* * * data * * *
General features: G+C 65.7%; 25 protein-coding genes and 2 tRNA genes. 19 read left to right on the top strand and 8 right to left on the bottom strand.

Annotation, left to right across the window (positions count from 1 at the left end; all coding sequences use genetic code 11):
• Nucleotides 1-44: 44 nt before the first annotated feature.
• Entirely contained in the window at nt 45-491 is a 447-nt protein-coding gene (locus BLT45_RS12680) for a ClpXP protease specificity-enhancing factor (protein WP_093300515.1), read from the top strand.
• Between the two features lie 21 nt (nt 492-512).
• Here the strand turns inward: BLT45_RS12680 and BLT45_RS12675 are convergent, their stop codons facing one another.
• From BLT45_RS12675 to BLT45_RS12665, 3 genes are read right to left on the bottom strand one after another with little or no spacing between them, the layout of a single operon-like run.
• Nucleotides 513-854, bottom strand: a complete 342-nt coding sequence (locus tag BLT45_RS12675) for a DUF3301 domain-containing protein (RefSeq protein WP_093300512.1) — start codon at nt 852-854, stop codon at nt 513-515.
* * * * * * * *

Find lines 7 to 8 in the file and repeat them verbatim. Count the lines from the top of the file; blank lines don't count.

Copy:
• From BLT45_RS12675 to BLT45_RS12665, 3 genes are read right to left on the bottom strand one after another with little or no spacing between them, the layout of a single operon-like run.
• Nucleotides 513-854, bottom strand: a complete 342-nt coding sequence (locus tag BLT45_RS12675) for a DUF3301 domain-containing protein (RefSeq protein WP_093300512.1) — start codon at nt 852-854, stop codon at nt 513-515.